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A range of U.K. stocks are trading at "crazy expensive" levels in a market that has "all the ingredients of a bubble" thanks to investors being forced to buy equities due to a dearth of alternative opportunities, Patrick Armstrong, CIO at Plurimi Investment Managers, told CNBC.
Armstrong's comments focus on the midcap FTSE 250 index of smaller U.K. companies, which has seen a 13 percent bounce since suffering a plunge following the Brexit vote.
The frenetic see-sawing in the FTSE 250 contrasts with the more sanguine view investors have adopted in the larger-cap FTSE 100 index since the Brexit vote. The index's multinational composition benefits from the tailwind of sterling weakness and the fillip that can provide to revenues generated overseas.
While Armstrong noted the attributes of many constituents of the FTSE 250 saying, "these companies give you a dividend yield, there's no cyclical exposure…these companies are great, they're safe," he also warned against making frothy purchases.
"It's a valuation risk, it's not a company risk, but you're just paying too much for these kind of companies."
He added, "The only way equities are cheap is when you compare them to bonds, by any other metrics, equities are extremely expensive and when bonds start to provide a reasonable alternative, start to provide a yield, the equity bubble…the air comes out of that."
Carmel Wellso, Global Director of Research at Janus Capital also highlights the relative attractiveness of equities, telling CNBC last week that equities were "the ones that have underperformed the most and the valuations are by far the cheapest."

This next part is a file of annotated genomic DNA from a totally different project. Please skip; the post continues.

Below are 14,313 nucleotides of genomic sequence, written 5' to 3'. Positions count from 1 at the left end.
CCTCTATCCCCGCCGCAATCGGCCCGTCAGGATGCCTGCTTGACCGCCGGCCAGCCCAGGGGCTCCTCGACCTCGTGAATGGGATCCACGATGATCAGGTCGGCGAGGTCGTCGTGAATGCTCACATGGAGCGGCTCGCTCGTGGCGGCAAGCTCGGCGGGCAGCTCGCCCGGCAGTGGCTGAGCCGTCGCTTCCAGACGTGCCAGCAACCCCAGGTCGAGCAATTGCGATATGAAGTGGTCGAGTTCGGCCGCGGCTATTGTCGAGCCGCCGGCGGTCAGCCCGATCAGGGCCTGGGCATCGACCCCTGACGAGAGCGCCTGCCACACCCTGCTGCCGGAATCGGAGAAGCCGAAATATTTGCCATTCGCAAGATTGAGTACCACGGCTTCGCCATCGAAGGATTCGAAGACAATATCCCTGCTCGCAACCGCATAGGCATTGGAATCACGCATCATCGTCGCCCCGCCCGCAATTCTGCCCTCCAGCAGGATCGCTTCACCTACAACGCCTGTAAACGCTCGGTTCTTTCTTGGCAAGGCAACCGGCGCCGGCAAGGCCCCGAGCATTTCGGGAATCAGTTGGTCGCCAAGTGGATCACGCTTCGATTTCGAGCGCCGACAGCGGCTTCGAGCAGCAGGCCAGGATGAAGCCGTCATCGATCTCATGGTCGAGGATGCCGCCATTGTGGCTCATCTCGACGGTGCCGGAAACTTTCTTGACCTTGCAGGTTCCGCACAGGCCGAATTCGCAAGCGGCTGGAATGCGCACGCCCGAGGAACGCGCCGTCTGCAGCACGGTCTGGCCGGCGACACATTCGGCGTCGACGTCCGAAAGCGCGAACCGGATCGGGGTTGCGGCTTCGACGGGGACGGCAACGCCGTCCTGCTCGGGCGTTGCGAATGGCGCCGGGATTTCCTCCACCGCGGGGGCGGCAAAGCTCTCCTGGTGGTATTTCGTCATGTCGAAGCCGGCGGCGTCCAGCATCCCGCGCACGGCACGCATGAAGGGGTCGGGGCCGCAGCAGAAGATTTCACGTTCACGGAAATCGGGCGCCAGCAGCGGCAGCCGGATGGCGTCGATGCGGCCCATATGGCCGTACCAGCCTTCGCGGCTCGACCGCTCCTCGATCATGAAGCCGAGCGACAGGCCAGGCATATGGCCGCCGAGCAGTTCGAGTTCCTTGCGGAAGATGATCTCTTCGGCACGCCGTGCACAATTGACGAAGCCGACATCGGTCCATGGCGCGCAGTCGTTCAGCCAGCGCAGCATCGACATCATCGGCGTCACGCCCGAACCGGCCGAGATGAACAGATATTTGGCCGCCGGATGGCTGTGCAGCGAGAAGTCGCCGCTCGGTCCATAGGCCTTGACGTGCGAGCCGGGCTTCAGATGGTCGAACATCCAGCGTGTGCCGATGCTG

However, contrary to Armstrong's cautious note on valuations, Wellso believes the opportunity to buy into the stocks rally is far from over.
"They're trading at the top of their range historically but we've never had this kind of interest rate environment. So there's still potential upside in many of the stock markets around the world."
Much depends on what the central banks decide to do and Tuesday's volatile market reaction to comments from the ECB regarding the eventual winding down of its quantative easing program demonstrated investors' wariness of a post-stimulus world.
While the ECB gave no date for ending support, Armstrong is sharply attuned to watching as the intentions of the world's key central banks clearer.
"The whole rally we've got in equity markets around the world is beginning with QE1 in America and the zero interest rate policy, that's been the fuel of the equity rally. And when that disappears, you can't have these type of multiples."
And Armstrong doesn't envisage an orderly or contained wind-down when the moment does come.
"As soon as you start to see some sell-offs I think you're going to see a real panic."